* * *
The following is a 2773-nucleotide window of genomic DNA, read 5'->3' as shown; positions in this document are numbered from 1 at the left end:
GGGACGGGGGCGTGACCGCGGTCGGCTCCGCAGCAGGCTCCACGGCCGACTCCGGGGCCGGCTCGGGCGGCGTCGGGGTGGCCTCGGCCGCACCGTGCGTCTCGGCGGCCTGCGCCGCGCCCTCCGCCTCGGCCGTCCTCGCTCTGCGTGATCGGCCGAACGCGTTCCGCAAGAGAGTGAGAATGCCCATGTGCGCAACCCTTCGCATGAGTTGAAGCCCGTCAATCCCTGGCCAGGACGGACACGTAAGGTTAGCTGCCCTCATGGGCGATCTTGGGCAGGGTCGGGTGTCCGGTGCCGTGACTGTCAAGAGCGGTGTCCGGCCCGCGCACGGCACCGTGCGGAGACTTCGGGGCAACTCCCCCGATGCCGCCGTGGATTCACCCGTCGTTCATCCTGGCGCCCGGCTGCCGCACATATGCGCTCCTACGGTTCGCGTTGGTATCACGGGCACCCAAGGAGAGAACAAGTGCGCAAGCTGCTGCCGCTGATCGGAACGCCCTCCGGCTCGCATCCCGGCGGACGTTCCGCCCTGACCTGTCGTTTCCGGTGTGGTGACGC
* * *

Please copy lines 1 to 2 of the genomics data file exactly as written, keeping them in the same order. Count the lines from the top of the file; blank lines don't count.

The following is a 2773-nucleotide window of genomic DNA, read 5'->3' as shown; positions in this document are numbered from 1 at the left end:
GGGACGGGGGCGTGACCGCGGTCGGCTCCGCAGCAGGCTCCACGGCCGACTCCGGGGCCGGCTCGGGCGGCGTCGGGGTGGCCTCGGCCGCACCGTGCGTCTCGGCGGCCTGCGCCGCGCCCTCCGCCTCGGCCGTCCTCGCTCTGCGTGATCGGCCGAACGCGTTCCGCAAGAGAGTGAGAATGCCCATGTGCGCAACCCTTCGCATGAGTTGAAGCCCGTCAATCCCTGGCCAGGACGGACACGTAAGGTTAGCTGCCCTCATGGGCGATCTTGGGCAGGGTCGGGTGTCCGGTGCCGTGACTGTCAAGAGCGGTGTCCGGCCCGCGCACGGCACCGTGCGGAGACTTCGGGGCAACTCCCCCGATGCCGCCGTGGATTCACCCGTCGTTCATCCTGGCGCCCGGCTGCCGCACATATGCGCTCCTACGGTTCGCGTTGGTATCACGGGCACCCAAGGAGAGAACAAGTGCGCAAGCTGCTGCCGCTGATCGGAACGCCCTCCGGCTCGCATCCCGGCGGACGTTCCGCCCTGACCTGTCGTTTCCGGTGTGGTGACGC